Iowa Acceleration Scale Manual

Determining When Whole-Grade Skipping Is Right for Gifted Kids

The Iowa Acceleration Scale explores a gifted and talented child’s academic, social, and emotional development to determine if skipping grades is currently beneficial.

Your gifted child participates in the school’s weekly pullout gifted program, highest grade level math and reading groups, summer gifted camps, and as many enrichment opportunities as you and his or her teacher can find. Or maybe your gifted early elementary student is languishing while waiting to get old enough for the district’s gifted program. What if the available challenges still aren’t enough?

Lack of Challenge

Does your gifted child seem unmotivated, expending less effort on assignments? Is your gifted student developing lazy study habits? Do you worry that your child isn’t relating well to intellectually incompatible peers? Worst of all, is your gifted kid becoming a perfectionist, developing a fixed mindset about success and failure- always expecting that effortless “A”?

If it seems that your gifted child clearly does not fit with grade-level peers, gravitates toward older students, and isn’t getting much of anything from academics despite broad academic strengths, it may be time to consider whole-grade acceleration. But how do you advocate for your child when most school systems seem opposed to the idea?

Iowa Acceleration Scale Manual

The Iowa Acceleration Index is a research-based manual objectively rating whole-grade acceleration readiness for K-8th grade gifted children. Looking at achievement test scores, motor skills, social and emotional development combined with environmental factors such as school system resources and sibling effects, it helps determine whether a child is currently a strong, good, or marginal candidate for grade skipping.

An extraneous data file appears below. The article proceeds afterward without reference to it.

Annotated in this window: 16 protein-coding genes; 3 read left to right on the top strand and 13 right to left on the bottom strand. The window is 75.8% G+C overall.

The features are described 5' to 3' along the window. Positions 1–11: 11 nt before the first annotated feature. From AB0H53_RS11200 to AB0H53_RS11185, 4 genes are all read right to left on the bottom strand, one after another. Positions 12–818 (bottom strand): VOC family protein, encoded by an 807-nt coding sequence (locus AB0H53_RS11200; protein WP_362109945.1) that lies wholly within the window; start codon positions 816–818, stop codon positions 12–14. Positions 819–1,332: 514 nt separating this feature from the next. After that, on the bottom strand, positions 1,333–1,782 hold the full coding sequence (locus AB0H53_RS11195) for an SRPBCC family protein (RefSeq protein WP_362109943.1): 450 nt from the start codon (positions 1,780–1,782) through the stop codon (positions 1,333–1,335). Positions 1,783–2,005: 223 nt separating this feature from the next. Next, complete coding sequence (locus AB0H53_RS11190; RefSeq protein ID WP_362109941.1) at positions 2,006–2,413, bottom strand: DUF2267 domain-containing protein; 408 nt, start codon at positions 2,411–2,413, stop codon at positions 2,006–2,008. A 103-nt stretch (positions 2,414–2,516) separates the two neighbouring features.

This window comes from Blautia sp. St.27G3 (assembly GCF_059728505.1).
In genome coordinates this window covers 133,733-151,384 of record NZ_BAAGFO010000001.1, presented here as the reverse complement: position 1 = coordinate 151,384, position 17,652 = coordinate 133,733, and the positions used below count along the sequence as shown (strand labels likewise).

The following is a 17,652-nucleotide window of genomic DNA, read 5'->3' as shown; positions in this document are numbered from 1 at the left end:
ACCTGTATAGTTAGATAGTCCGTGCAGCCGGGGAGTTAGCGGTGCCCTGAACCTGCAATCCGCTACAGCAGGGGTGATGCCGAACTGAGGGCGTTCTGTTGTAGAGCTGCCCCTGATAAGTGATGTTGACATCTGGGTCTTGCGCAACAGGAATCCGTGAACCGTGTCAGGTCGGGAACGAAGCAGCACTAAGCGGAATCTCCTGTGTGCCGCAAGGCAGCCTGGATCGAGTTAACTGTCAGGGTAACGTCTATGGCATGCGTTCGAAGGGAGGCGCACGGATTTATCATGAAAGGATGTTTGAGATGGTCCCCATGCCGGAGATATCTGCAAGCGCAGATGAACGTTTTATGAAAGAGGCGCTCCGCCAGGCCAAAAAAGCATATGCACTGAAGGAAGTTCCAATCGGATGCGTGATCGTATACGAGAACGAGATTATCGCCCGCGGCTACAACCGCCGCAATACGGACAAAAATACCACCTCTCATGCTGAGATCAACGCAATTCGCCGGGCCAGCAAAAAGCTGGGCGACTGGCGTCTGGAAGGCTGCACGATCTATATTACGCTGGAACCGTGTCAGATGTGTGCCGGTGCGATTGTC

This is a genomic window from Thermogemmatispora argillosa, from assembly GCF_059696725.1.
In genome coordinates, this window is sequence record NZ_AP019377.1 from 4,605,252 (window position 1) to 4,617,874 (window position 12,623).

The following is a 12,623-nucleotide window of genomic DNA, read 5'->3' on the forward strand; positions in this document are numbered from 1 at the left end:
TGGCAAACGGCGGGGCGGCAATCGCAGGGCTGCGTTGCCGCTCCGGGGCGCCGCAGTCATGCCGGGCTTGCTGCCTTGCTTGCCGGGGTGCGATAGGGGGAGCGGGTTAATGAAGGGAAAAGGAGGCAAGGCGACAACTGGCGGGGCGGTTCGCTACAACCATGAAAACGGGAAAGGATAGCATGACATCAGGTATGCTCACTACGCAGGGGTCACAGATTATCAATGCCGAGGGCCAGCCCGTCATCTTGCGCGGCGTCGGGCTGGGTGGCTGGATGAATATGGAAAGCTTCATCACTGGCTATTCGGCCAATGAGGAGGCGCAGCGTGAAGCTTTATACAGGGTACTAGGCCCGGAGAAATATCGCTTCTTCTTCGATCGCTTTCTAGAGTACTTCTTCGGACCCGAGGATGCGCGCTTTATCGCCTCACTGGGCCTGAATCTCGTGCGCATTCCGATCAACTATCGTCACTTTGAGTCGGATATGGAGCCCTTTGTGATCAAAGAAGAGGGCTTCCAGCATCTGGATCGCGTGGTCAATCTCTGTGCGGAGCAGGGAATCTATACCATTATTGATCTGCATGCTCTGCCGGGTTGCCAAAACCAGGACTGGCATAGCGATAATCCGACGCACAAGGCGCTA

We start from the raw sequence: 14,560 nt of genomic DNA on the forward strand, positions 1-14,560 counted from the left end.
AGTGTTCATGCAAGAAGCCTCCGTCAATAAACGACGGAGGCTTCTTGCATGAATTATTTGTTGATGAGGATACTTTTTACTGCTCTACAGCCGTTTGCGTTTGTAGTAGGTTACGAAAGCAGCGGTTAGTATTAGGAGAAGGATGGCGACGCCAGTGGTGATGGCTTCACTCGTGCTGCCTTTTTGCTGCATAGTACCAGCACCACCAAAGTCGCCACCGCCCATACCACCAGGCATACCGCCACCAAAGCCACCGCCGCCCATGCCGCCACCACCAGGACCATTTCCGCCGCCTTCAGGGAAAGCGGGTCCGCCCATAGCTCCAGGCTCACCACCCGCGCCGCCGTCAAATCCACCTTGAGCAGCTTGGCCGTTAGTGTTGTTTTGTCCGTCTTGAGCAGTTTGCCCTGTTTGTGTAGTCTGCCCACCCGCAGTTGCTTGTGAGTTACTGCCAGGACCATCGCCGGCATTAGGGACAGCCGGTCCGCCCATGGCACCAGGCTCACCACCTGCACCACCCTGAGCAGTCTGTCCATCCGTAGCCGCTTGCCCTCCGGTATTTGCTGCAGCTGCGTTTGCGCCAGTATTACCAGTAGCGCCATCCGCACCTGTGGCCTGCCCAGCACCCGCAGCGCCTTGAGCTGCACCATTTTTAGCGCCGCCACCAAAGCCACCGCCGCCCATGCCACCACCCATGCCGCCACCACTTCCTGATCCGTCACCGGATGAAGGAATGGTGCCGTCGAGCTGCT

Factors Supporting Grade Acceleration

What factors support acceleration? Achievement above the 93% on grade-level tests, and above the 50% on an out-of-level test suggests acceleration. Successful scores on out-of-level tests, designed for higher-grade students, are stronger predictors than grade-level performance. Extracurriculars with age peers also help mediate any negative social and emotional advancement effects.

Factors Against Grade Acceleration

What factors support gifted options other than acceleration? A child opposed to acceleration automatically disqualifies. If the gifted child has a sibling in the same grade or the receiving grade, it is considered too emotionally detrimental to the child left behind or the older sibling outpaced.

Grade Skipping Misconceptions

Interestingly, traditional taboos such as later birthdays, short stature, or poor motor skills don’t figure heavily in calculations. Research doesn’t support these factors as strong determiners of acceleration success. Common myths of emotional and social damage aren’t supported. Gifted research indicates that for the right kids, whole-grade acceleration is actually beneficial. Leaving highly gifted children in unsuitable educational settings actually does more harm.

Gifted children often relate better to their intellectual peers rather than age peers. When they fit in and aren’t constantly singled out as significantly more advanced, their emotional well-being is actually enhanced. The problem has always been identifying the right kids for whole grade acceleration, avoiding anecdotal cases of negative consequences. Now the Iowa Acceleration Scale provides parents, teachers, and administrators with tools to objectively identify students who will thrive with acceleration.

Gifted Education Advocacy

If you believe acceleration is the best option for your gifted and talented child, gather appropriate test scores and ask school administrators to use the Iowa Acceleration Scale to determine viability. If your school is unfamiliar with this tool, consider purchasing a manual and assessment kit online. You will need to be a strong, tactful advocate to achieve acceleration. Hoagie’s, a gifted education website, offers additional information and research-based references to help you. The Davidson Institute for Talent Development is also an exceptional resource.

Remember, the scale quantifies current suitability. If your gifted child is not a strong candidate, whole-grade acceleration isn’t the best option now but could be in the future. Focus on subject area acceleration, enrichment, differentiation, and pullout programs. Only accelerate when it is truly right for your child.